Research Topic

1. Light signaling, utilization and dissipation

Dimitris Petroutsos

In photosynthetic organisms light is a signal perceived by photoreceptors, i.e. proteins that convert light radiation into biological signals regulating essential cell functions (i.e. stomata opening and closure, photo-orientation of chloroplasts, plant development). Light is also the energy source used to convert CO2 into organic metabolites. When light is absorbed in excess to the photosynthetic capacity of the cells, photoprotective mechanisms known as NPQ (non-photochemical quenching, Figure 1) are activated in order to reduce photodamage.

Figure 1:
Chlorophyll (Chl) molecules after absorbing light are excited to the singlet excited state (Chl*). They can relax back to their fundamental state (Chl) either by photochemistry (photosynthesis), or by light reemission (fluorescence) or by non radiative dissipation (heat). The latter process allows dissipating excess absorbed light, thereby reducing production of harmful species like ROS. Light absorption is also regulated by State Transitions, a process involving a « slow » movement of light absorbing proteins between the two photocenters of oxygenic photosynthesis in order to optimize their use of absorbed light. In general, state transitions mostly occur at limelight intensities limiting photosynthetic activity, while NPQ is mostly active at oversaturating photon fluxes.

NPQ can be divided in mainly two components:

(1) qE (high-energy state quenching), the major and fastest component of NPQ that depends on the buildup of a high ΔpH across the thylakoid membrane (i.e., a low lumen pH), on specific carotenoids and, in the case of Chlamydomonas, on the protein LHCSR3. It is a nucleus-encoded, chloroplast-localized protein that is induced under strong illumination. Full induction of LHCSR3 and qE takes few hours at variance with higher plants that the protein effectors of qE are constitutively expressed (Allorent et al., 2013). The signal transduction process that controls the expression of LHCSR3 involves Ca2+ signaling events and requires an active photosynthetic electron flow (Petroutsos et al., 2011) but the molecular mechanism behind this process in still largely unknown.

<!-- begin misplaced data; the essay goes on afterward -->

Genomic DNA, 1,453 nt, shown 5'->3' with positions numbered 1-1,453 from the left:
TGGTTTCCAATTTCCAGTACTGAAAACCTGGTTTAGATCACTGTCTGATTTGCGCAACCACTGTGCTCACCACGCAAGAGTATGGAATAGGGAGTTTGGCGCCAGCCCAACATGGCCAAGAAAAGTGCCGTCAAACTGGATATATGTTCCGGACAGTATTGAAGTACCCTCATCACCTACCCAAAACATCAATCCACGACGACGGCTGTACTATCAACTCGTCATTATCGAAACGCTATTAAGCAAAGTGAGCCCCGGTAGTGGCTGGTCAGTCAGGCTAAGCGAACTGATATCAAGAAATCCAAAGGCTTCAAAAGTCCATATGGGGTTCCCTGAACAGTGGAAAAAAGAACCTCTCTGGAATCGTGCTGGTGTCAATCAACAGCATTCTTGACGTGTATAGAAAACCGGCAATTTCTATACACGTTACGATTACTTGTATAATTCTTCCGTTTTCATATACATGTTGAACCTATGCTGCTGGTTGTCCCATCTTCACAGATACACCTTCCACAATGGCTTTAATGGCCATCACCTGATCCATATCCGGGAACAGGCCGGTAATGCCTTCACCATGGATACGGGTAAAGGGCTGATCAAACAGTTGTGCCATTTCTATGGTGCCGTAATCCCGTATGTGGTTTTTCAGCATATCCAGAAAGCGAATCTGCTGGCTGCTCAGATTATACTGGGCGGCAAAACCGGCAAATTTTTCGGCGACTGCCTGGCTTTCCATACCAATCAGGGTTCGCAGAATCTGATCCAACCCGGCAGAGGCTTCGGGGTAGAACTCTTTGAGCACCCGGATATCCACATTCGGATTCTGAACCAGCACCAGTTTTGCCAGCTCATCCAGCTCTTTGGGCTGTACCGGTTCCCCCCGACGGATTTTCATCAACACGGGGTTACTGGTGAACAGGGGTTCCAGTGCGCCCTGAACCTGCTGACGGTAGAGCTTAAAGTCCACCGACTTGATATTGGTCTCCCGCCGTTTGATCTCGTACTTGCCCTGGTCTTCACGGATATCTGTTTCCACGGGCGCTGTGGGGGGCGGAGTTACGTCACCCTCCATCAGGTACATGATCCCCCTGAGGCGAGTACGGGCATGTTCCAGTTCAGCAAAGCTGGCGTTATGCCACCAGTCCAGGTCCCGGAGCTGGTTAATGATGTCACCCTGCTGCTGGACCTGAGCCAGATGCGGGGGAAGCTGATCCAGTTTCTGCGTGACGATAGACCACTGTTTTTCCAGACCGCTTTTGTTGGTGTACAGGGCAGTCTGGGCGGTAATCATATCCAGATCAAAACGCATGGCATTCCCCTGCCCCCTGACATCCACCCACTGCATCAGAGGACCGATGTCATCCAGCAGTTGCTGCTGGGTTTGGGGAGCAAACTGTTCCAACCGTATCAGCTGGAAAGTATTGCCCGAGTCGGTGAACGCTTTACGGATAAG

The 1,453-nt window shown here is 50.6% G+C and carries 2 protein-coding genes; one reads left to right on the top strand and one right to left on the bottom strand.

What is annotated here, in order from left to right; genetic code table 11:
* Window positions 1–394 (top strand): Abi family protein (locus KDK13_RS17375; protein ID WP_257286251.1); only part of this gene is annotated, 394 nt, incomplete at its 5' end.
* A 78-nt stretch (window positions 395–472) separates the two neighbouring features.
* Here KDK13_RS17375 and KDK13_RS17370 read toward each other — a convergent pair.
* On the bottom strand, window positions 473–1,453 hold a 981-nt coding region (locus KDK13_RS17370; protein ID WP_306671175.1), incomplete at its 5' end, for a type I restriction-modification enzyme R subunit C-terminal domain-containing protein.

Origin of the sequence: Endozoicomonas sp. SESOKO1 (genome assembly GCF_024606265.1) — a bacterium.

(2) state transitions (qT), a change in the relative absorption capacity of the two photosystems (PSII and PSI). (Figure 2). This results from reversible phosphorylation of light harvesting proteins. We have recently shown that the increased ability of Chlamydomonas to perform state transitions compensates for the slow induction of qE during the early stages of high light acclimation (Allorent et al., 2013, Nagy et al., 2014).

Figure 2:
Chloroplast remodeling during state transitions in Chlamydomonas reinhardtii as revealed by noninvasive techniques in vivo. Hypothetical model for the chloroplast remodeling during state transition in C. reinhardtii. Side views of the membrane planes showing alterations in the thylakoid ultrastructure and photosystem supercomplex composition. For S1 (Upper), thylakoids are more stacked, and large arrays of PSII–LHCII supercomplexes reside in the appressed regions. For S2 (Lower), a number of LHCII proteins are phosphorylated, and the thylakoids are partially unstacked and undulated.


We have recently discovered that a photoreceptor protein controls transcription of LHCSR3 and that LHCSR3 transcription is inhibited by acetate and other metabolites. We are currently trying to unveil the mechanisms that tightly regulate the interconnection between photo-perception, photo-utilization (metabolism) and photo-protection in the green microalga Chlamydomonas. Part of this research is funded by the French National Research Agency (ANR-10-LABX-49-01; Labex GRAL).